If you suspect something is not right with your health, connect with a doctor right away. Chat with one of our doctors for free.

If your doctor suspects tonsil cancer, they will ask about your medical history to assess your risk factors. From there they will perform a physical examination where they will look for any signs as well as feel for any lumps.

If your doctor suspects that you may have tonsil cancer, they will refer you to a specialist. The specialist will likely perform a biopsy, which means they will remove a small part of the infected area. These cells will then be examined under a microscope to determine if they are cancerous.

Imaging Tests

Imaging tests are often used when cancer is suspected. These tests are a way for the doctor to see what is going on inside of your body. Imaging tests work by sending forms of energy (such as x-rays, sounds waves, or magnetic fields) through your body.

In the early stages, these tests can pinpoint the location of a tumor. They can also indicate whether cancer has spread to other areas in the body. They can also be used to pinpoint treatment plans, such as where the radiation needs to be concentrated.

Sometimes these imaging tests can help determine the stage of your cancer. The stages of tonsil cancer are characterized as follows:

  • Stage 0: Also known as precancerous when some abnormal cells are present that could become cancer.
  • Stage 1: There is a tumor of fewer than 2 centimeters (cm) that has not spread.
  • Stage 2: There is a tumor of 2–4 cm that has not spread.
  • Stage 3: The tumor is bigger than 4 cm and has spread to a surrounding lymph node.
  • Stage 4: Cancer has spread to other areas of the mouth, throat, or body.

Is a cancer of the tonsils curable?

The treatment plan created for tonsil cancer is determined by several factors, most notably the stage of cancer.

While most treatment plans include a tonsillectomy to remove the tonsils, it also often includes removing the area around the tonsils, to ensure the removal of all the cancerous cells.

Tonsil cancer can occur even if the tonsils have already been removed. In this case, the cells remaining in the tonsil area would be affected and the area would need to be removed.

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Radiation can be used to stop a tumor from growing or to destroy cancer cells. This type of treatment can have a powerful effect on a tumor that is confined to a small area.

The power energy waves that radiation delivers are often able to disrupt the growth of cancer cells and their ability to divide. This can kill the cancer cells and cause tumors to shrink so that they can be surgically removed.

Radiation can cause side effects because the tissue around the tumor can also be affected.


Chemotherapy is often used alongside radiation for cancers of the mouth. It uses a combination of medicine taken internally to shrink tumors and kill cancer cells. It kills the cells as they divide and can be an effective cancer treatment.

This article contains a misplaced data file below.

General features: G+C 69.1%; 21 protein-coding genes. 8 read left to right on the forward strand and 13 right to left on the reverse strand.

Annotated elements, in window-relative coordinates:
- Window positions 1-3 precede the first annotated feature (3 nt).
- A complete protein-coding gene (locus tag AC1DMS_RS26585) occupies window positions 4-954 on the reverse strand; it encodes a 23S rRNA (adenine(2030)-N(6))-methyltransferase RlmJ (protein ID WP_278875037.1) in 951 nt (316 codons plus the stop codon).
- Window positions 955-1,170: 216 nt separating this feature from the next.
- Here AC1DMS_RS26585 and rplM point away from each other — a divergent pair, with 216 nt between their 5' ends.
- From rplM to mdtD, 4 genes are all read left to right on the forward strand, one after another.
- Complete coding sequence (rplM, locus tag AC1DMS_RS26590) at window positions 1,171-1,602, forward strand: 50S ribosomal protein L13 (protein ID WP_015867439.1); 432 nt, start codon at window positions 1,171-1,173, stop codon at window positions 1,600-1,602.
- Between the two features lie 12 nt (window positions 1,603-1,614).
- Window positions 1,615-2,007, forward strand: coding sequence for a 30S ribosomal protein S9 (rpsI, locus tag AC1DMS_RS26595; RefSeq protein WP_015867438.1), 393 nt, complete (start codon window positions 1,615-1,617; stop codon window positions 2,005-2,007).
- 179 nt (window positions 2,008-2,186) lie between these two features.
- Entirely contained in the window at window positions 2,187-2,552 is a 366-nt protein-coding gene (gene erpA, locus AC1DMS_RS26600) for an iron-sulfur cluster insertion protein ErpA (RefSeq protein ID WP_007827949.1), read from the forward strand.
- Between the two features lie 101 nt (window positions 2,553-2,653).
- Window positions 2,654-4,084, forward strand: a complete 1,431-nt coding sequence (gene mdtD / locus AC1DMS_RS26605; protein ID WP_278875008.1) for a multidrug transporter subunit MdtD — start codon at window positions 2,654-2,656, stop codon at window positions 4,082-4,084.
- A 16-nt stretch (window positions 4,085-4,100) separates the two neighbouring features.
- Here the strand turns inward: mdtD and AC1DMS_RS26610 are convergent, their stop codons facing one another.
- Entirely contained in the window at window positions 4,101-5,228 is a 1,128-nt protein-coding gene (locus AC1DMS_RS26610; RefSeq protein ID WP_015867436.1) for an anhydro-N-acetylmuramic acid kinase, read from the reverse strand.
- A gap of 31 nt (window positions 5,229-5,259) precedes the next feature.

There can be adverse reactions to chemotherapy treatment. This is because in addition to targeting and killing cancer cells, it can kill healthy cells as well. The benefits of chemotherapy outweigh the risks. It is important to discuss any concerns with your physician.

Targeted Therapy

The good news is that new drugs are being developed to better target cancer cells for treatment. These are called targeted therapy. This type of treatment may help lessen the side effects of chemotherapy.

Advanced cancer may require advanced pain management therapy to keep them comfortable. Tonsil cancer and its treatment can often make it difficult to drink and eat. In some cases, a feeding tube may be required to ensure that the patient gets adequate nutrition.

When to Consult a doctor

When it comes to your health, it is important to be proactive. With longer wait times and busy schedules, it is easy to leave your health at the bottom of the list. Instead of putting your concerns off until tomorrow, why not connect with one of our doctors for an online chat?

FAQs About Tonsil Cancer Answered by Your Doctors Online Team

Does tonsil cancer progress quickly?

Similar to other high-grade tumors, this form tend to spread more quickly than low-grade ones.

What age does tonsil cancer start?

Although, it may occur in any age group, it is commonly reported in people over the age of 50. In addition, people assigned male at birth are more prone to develop the condition than those assigned female.

How common is tonsil cancer?

As reported by the American Cancer Society, 1 in 60 males will likely develop tonsil cancer in their lifetime. For females, the chances are 1 in 140. Due to the recent increasing prevalence of HPV-related or HPV tonsil cancers, there has been an increased incidence of tonsil cancer.

What does tonsil cancer look like?

Tonsil cancer can present with the following symptoms:
Lump in the neck.
A sore or ulcer in the back of the mouth.
Mouth pain.
One enlarged tonsil.
Persistent sore throat.
Ear pain.
Difficulty swallowing, speaking or chewing.
Bad breath.
Blood in your saliva.